Firstly, every cat that’s ever owned me has not really liked to drink water out of a plastic bowl, I learnt this along time ago. Further more, some cats actually prefer to have their water in a mug rather than a bowl or dish. If you have ever found your cat on the kitchen counter drinking water from a mug that you have left in the sink while their water bowl is still full, it’s a good indication that they would prefer their water served to them in a mug. As for the whisker stress thing, well written and certainly thought provoking, but I’m not as sold on it as you obviously are. Sounds a bit like humans just wanting to pretend they have an answer for everything again to be honest. Anyone that’s been around cats long enough knows that they can adapt to things very quickly, but in saying that, they also have mood swings and personalities, not to mention personality disorders and anxiety problems, similar to some of us. Some cats like to eat a little and then leave some for later, so the fact that one of your cats ate half of what you gave it could well be because of that. The fact that you then filled the bowl up again means that it will always probably only eat so much and then leave some, because that’s it’s eating habit. I currently have two cats, one eats a little at a time until the bowl is actually empty, the other one not only eats all his food in one sitting, but also cleans his dish when he is finished. Personally, while I’m not writing off your theory, I think sometimes we humans just end up making more out of something that is natural so that we think we then understand it. That’s why some people think there is a god and a heaven etc because they then think they know the answers. However, as mentioned, your theory may well hold water, if you’ll pardon the pun, as I don’t pretend to know it all, so it would be wrong of me to dismiss it all together.

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  5. This is a fantastic post! I have noticed our year old cat chucking her food out of her bowl and eating it off the floor or work surface. We are now going to get a bigger bowl for her. Thanks a lot! 🙂

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  6. Linda

    Thanks, my pain in the a## cat made me move his food around 3 4 times a day until I watched him.He eats sideways.I gave him a pie plate,better but now I think I will raise it higher and see if that works.

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  7. Right on! When my older cat stopped eating due to bad teeth, she had a major dental with extractions. Even on pain meds, she wouldn’t eat canned food. Finally, I gave her a wide, shallow bowl with generous clearance for the sides of her face! Problem solved! That’s her new dish now!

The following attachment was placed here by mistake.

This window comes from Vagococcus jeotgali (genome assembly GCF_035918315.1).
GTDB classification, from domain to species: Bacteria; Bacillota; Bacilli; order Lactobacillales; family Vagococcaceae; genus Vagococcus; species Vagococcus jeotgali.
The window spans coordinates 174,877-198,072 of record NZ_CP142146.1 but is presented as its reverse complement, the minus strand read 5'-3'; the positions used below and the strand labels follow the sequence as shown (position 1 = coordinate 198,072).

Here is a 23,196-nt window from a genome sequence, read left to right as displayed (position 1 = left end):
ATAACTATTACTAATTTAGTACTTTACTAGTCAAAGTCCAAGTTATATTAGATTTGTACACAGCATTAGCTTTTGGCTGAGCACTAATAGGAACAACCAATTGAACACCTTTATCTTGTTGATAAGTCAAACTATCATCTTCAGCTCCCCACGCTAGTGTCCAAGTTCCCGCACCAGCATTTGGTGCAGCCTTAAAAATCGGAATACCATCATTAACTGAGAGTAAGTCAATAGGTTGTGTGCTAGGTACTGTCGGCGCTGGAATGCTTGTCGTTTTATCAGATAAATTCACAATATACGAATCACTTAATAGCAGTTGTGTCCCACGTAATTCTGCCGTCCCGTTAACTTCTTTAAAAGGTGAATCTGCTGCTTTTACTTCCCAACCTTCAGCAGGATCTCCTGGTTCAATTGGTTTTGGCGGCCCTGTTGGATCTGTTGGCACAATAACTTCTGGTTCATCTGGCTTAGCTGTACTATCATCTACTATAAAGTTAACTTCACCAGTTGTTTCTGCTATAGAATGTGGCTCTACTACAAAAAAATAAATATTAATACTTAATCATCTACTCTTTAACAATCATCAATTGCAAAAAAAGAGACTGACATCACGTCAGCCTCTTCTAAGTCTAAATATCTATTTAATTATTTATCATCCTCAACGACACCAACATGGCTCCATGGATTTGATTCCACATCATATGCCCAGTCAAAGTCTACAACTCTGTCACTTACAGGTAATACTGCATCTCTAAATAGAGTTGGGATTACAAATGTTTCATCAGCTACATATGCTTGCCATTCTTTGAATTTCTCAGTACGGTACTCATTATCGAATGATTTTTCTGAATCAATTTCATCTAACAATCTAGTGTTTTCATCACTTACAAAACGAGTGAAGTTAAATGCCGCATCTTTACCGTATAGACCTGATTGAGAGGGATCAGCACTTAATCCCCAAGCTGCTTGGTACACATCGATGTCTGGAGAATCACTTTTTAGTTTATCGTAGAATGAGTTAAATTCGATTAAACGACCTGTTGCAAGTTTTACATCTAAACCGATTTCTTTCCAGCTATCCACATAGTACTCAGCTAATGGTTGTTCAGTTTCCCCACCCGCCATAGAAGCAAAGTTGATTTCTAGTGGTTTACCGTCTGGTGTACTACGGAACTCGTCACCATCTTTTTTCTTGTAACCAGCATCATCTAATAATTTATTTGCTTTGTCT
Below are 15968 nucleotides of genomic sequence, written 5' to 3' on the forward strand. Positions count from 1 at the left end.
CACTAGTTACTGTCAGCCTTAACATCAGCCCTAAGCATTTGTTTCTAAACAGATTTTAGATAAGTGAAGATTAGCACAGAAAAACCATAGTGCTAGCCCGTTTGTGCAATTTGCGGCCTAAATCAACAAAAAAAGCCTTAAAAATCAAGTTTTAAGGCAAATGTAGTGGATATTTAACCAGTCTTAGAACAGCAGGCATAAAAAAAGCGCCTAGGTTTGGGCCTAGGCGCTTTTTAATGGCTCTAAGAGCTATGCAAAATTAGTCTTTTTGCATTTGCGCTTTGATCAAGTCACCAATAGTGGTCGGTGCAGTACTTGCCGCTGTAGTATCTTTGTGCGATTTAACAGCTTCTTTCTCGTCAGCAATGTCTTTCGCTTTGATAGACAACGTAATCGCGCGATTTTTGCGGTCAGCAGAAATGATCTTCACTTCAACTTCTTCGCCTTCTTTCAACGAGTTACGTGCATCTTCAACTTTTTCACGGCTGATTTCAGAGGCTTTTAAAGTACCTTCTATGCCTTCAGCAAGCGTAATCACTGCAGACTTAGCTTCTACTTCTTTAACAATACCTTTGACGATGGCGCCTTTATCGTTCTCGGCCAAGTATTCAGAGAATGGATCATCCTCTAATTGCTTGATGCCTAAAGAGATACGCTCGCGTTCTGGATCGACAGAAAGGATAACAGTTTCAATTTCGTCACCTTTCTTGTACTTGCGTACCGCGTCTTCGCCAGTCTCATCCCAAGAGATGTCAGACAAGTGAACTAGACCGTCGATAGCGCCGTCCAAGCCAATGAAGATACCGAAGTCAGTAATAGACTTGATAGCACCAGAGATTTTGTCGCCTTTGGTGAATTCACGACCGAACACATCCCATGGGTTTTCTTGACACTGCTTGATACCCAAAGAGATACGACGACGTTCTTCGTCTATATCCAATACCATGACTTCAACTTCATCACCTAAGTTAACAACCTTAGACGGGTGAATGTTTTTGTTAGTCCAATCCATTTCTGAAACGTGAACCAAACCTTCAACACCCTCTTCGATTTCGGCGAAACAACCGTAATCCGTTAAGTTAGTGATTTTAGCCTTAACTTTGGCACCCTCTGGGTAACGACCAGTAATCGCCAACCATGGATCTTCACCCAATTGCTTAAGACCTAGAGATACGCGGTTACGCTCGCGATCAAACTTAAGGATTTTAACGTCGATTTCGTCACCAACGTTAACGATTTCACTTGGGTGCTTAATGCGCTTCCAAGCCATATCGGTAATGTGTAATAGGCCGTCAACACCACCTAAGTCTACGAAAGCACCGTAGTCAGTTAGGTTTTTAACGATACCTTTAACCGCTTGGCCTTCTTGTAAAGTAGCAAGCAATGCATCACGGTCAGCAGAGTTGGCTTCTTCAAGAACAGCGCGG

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  8. Lisa

    I love this information my cat of 11 years mean black cat named mario was my protection he and I went through so much together but this article is interesting because he would not eat once there was a hole exposing the bottom of the bowl once I filled it he would eat were his whiskers touching the food around him?

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  9. Diane G.

    Brilliant article! Puts a name and explanation to a phenomenon I’ve been dealing with without really knowing what’s going on. My cats DO have wide, flat dishes, but the smaller cat did seem to be “picky’ about canned food, despite every appearance of being ravenous while waiting for her meal. (And despite gobbling up her once-a-day small scoop of crunchies, something I attributed to just the ways manufacturers have found to make dry food irresistible to cats.)

    Along the way, I noticed she liked the canned food that comes in a “molded” formulation (it can be scooped out and retains its shape) rather than the more soupy kinds of formulations. Still she would sometimes only partially eat those rations. Just a few weeks ago I discovered that she cleans her plate when I scoop out the “cake” of food (or in her case, 1/2 of a cake from one of those small Fancy Feast-sized cans), then dice it into small cubes and spread them discretely around the dish so that they don’t touch each other. Since then, she’s gobbled up every meal.

    My theory had been that she just didn’t like getting her muzzle sticky from the soupier kinds of food, but now I favor the whisker-stress hypothesis! As a relatively tiny cat, with a therefore even shorter “muzzle” (if you can call it that, in cats) than most, I suspect her whiskers “complain” even faster than more average-size cats. Anyway, I offer the dicing solution (in addition to flatter dishes) as one more way to address what looks like picky eating but isn’t.